Plastic waste in the marine environment: A review of sources, occurrence and effects
W.C. LI ⁎, H.F. TSE, L. FOK
Department of Science and Environmental Studies, The Hong Kong Institute of Education, Hong Kong
H I G H L I G H T S
• The annual production of plastic has increased 200-fold from the 1950s to 2014
• Macroplastics and microplastics pose a risk to organisms
• Microplastics can lead to absorption of hydrophobic contaminants
• Recommendations are made to minimise plastic pollution in the environment
a r t i c l e i n f o a b s t r a c t
Received 17 February 2016
Received in revised form 12 May 2016
Accepted 13 May 2016
Available online 24 May 2016
Editor: D. Barcelo
This review article summarises the sources, occurrence, fate and effects of plastic waste in the marine environment. Due to its resistance to degradation, most plastic debris will persist in the environment for centuries and
may be transported far from its source, including great distances out to sea. Land- and ocean-based sources are
the major sources of plastic entering the environment, with domestic, industrial and fishing activities being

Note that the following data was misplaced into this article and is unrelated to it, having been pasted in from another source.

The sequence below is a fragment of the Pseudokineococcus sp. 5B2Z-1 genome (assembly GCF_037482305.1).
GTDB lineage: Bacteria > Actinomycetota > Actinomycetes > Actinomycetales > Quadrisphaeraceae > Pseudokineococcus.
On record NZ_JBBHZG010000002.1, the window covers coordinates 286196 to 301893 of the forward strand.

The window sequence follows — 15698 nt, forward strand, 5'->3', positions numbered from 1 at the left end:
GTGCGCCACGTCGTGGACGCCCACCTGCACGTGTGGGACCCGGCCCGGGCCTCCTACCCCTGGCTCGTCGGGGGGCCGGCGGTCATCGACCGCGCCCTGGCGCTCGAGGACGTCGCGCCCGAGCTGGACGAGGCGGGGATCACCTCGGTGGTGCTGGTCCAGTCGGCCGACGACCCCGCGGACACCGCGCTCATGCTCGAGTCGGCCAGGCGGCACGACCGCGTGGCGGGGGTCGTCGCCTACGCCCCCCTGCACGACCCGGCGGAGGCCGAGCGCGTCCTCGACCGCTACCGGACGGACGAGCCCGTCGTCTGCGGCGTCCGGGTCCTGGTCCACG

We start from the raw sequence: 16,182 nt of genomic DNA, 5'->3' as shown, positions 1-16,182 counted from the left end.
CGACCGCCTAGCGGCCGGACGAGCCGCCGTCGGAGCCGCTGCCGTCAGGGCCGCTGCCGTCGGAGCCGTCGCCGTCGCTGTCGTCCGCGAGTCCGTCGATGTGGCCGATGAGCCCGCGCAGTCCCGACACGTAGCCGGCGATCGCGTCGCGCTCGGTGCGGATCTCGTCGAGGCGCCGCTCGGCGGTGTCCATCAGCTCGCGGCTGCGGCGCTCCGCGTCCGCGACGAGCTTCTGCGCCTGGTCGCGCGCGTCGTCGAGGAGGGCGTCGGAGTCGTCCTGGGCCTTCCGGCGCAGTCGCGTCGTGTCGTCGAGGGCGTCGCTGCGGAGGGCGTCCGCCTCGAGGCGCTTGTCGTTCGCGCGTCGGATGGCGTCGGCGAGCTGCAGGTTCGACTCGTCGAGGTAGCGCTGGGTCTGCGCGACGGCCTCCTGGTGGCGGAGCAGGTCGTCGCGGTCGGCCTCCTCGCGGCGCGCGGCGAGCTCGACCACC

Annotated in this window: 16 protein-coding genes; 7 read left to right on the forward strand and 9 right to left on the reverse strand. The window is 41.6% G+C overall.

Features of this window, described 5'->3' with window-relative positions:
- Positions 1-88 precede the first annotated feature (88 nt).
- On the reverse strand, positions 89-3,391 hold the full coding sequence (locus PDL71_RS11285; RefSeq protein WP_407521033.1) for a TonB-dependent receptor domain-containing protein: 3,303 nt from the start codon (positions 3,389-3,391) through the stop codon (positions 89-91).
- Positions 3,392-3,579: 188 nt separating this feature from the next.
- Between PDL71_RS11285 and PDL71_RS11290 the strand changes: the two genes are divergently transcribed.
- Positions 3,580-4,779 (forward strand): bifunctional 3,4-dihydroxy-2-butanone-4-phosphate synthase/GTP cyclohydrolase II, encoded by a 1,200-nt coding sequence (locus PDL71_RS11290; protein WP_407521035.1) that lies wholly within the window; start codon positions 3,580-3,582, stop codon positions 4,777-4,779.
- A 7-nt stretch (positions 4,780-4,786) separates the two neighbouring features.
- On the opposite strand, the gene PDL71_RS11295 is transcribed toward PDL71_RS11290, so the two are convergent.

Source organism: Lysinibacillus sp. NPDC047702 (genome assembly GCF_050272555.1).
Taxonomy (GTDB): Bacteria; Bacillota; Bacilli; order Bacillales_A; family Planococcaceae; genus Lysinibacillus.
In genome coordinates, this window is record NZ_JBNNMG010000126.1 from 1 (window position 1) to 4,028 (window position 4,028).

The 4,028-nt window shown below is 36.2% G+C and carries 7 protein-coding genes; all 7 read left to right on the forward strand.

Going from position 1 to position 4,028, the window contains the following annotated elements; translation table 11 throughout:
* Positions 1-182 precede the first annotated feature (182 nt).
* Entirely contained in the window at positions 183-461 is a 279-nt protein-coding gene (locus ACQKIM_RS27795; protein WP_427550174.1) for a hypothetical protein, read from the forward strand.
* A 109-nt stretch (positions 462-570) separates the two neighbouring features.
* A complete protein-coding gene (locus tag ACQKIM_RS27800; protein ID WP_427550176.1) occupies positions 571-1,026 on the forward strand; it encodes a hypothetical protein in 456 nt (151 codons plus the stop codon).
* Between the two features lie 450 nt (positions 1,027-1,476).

the most important contributors. Ocean gyres are particular hotspots of plastic waste accumulation. Both
macroplastics and microplastics pose a risk to organisms in the natural environment, for example, through ingestion or entanglement in the plastic. Many studies have investigated the potential uptake of hydrophobic contaminants, which can then bioaccumulate in the food chain, from plastic waste by organisms. To address the issue of
plastic pollution in the marine environment, governments should first play an active role in addressing the issue
of plastic waste by introducing legislation to control the sources of plastic debris and the use of plastic additives.
In addition, plastics industries should take responsibility for the end-of-life of their products by introducing plastic recycling or upgrading programmes.
© 2016 Elsevier B.V. All rights reserved.